"ESTARBIEN!" Trademark in Spain


In November 2022, the trademark "ESTARBIEN!" was filed in Spain for a wide variety of goods and services, namely for class 3 (cosmetic products, among others), 5 (pharmaceutical products, among others), 28 (games and toys, among others), 29 (meat, fish, among others), 30 (coffee, cocoa, among others), 31 (fresh fruits and vegetables, among others), 32 (beers, waters, etc.), 33 (alcoholic beverages) and 35 (advertising services, commercial business management, among others).

This trademark was refused both at first instance and on appeal on the grounds that the Spanish Patent and Trademark Office considered that the trademark was subject to the following absolute grounds for refusal, stating that signs cannot constitute a trademark if:

  • Article 5(1)(b): are devoid of any distinctive character.
  • Article 5(1)(c): consist exclusively of signs or indications which may serve, in trade, to designate the kind.

In this regard, the Office contended that the trademark applied for consisted of an exclamatory expression composed of a combination of words of a generic-descriptive nature and did not actually include any other characteristic element which would provide it with sufficient distinctiveness to individualize and distinguish the goods of the holder from the goods and services offered by other competitors on the market.

Consumers will thus not perceive the trademark 'ESTARBIEN!' as a trademark linked to a particular business origin, which is the purpose intended by a trade mark, but merely as an expression indicating the aim of the goods/services offered, the terms of which, moreover, could be used by other actors on the market.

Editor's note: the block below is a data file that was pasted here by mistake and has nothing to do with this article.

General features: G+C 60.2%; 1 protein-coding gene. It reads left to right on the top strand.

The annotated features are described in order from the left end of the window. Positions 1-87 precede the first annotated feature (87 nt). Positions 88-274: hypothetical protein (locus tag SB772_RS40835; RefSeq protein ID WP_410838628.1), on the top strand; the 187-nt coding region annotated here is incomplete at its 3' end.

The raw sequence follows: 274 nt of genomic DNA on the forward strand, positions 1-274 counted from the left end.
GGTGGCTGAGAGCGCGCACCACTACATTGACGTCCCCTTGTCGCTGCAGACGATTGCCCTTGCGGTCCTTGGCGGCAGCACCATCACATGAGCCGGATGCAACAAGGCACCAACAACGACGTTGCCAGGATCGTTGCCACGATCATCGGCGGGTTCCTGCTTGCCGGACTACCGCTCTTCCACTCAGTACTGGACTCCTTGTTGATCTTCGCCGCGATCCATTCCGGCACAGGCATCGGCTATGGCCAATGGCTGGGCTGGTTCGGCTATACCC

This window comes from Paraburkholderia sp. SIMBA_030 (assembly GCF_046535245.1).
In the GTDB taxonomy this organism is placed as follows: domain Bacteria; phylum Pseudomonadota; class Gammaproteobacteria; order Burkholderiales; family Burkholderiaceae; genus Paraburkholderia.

The trademark owner, not being satisfied with this decision, filed a judicial review action against the decision of the Spanish Patent and TradeMark Office. The Madrid Court of Justice ruled that the first and second instance decisions of the SPTO were groundless on the basis of the following considerations:

  • Regarding the lack of distinctive character: the Court recalls that the purpose of a trade mark is not only to identify a product/service, but also to enable consumers to associate it with a specific business origin and to differentiate it from its competitors' products.
  • Concerning the prohibition in Article 5(1)(b), the Court emphasises the fact that absolute prohibitions must be applied restrictively, and determines that the sign "ESTARBIEN!" perfectly complies with the requirements to be a trade mark, since it is not descriptive as it consists of a single word together with an exclamation mark. Therefore, the sign is intrinsically suitable to enable consumers to distinguish this product from other similar products and to associate this product with its business origin.
  • Finally, regarding the prohibition in Article 5(1)(c), the Court holds that the term ESTARBIEN! does not describe the goods/services claimed, as it neither provides information about the goods/services of interest, nor is it the ordinary or usual term to designate them.

Consequently, the trademark "ESTARBIEN!" is granted in Spain, as the Court upholds in its entirety the Appeal filed by the trade mark holder and confirms the suitability of the trade mark to be registered in Spain.

Mariola Caballero

Lawyer. Junior partner.